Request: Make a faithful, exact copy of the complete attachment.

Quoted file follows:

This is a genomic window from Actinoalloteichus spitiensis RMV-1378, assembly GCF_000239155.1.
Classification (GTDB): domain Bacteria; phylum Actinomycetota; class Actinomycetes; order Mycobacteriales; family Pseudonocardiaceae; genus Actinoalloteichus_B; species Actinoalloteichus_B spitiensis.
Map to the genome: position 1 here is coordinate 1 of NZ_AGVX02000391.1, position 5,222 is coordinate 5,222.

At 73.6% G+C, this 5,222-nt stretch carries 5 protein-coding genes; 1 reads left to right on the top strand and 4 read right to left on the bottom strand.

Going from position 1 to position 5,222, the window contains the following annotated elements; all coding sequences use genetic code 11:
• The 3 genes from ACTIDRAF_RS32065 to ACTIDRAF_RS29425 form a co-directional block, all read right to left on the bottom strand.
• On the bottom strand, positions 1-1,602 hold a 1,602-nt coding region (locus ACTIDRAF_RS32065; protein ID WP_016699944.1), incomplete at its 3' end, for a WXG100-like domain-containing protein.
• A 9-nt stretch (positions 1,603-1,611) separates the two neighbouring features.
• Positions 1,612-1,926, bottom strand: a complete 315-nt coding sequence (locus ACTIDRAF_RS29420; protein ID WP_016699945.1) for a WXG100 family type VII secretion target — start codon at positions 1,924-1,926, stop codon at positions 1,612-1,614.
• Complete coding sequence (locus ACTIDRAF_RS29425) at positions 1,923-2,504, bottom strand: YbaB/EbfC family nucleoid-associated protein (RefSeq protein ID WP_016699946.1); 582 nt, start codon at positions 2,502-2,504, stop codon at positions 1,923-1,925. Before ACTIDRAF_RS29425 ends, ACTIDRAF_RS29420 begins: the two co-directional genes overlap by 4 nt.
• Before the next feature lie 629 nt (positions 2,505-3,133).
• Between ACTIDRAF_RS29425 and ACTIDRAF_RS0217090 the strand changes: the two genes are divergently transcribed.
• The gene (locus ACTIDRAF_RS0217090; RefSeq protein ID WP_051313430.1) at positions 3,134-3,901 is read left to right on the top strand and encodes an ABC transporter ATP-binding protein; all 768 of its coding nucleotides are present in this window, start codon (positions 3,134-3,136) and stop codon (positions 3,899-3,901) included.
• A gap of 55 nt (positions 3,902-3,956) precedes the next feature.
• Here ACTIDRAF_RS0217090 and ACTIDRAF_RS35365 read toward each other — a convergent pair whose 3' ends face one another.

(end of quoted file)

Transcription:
This is a genomic window from Actinoalloteichus spitiensis RMV-1378, assembly GCF_000239155.1.
Classification (GTDB): domain Bacteria; phylum Actinomycetota; class Actinomycetes; order Mycobacteriales; family Pseudonocardiaceae; genus Actinoalloteichus_B; species Actinoalloteichus_B spitiensis.
Map to the genome: position 1 here is coordinate 1 of NZ_AGVX02000391.1, position 5,222 is coordinate 5,222.

At 73.6% G+C, this 5,222-nt stretch carries 5 protein-coding genes; 1 reads left to right on the top strand and 4 read right to left on the bottom strand.

Going from position 1 to position 5,222, the window contains the following annotated elements; all coding sequences use genetic code 11:
• The 3 genes from ACTIDRAF_RS32065 to ACTIDRAF_RS29425 form a co-directional block, all read right to left on the bottom strand.
• On the bottom strand, positions 1-1,602 hold a 1,602-nt coding region (locus ACTIDRAF_RS32065; protein ID WP_016699944.1), incomplete at its 3' end, for a WXG100-like domain-containing protein.
• A 9-nt stretch (positions 1,603-1,611) separates the two neighbouring features.
• Positions 1,612-1,926, bottom strand: a complete 315-nt coding sequence (locus ACTIDRAF_RS29420; protein ID WP_016699945.1) for a WXG100 family type VII secretion target — start codon at positions 1,924-1,926, stop codon at positions 1,612-1,614.
• Complete coding sequence (locus ACTIDRAF_RS29425) at positions 1,923-2,504, bottom strand: YbaB/EbfC family nucleoid-associated protein (RefSeq protein ID WP_016699946.1); 582 nt, start codon at positions 2,502-2,504, stop codon at positions 1,923-1,925. Before ACTIDRAF_RS29425 ends, ACTIDRAF_RS29420 begins: the two co-directional genes overlap by 4 nt.
• Before the next feature lie 629 nt (positions 2,505-3,133).
• Between ACTIDRAF_RS29425 and ACTIDRAF_RS0217090 the strand changes: the two genes are divergently transcribed.
• The gene (locus ACTIDRAF_RS0217090; RefSeq protein ID WP_051313430.1) at positions 3,134-3,901 is read left to right on the top strand and encodes an ABC transporter ATP-binding protein; all 768 of its coding nucleotides are present in this window, start codon (positions 3,134-3,136) and stop codon (positions 3,899-3,901) included.
• A gap of 55 nt (positions 3,902-3,956) precedes the next feature.
• Here ACTIDRAF_RS0217090 and ACTIDRAF_RS35365 read toward each other — a convergent pair whose 3' ends face one another.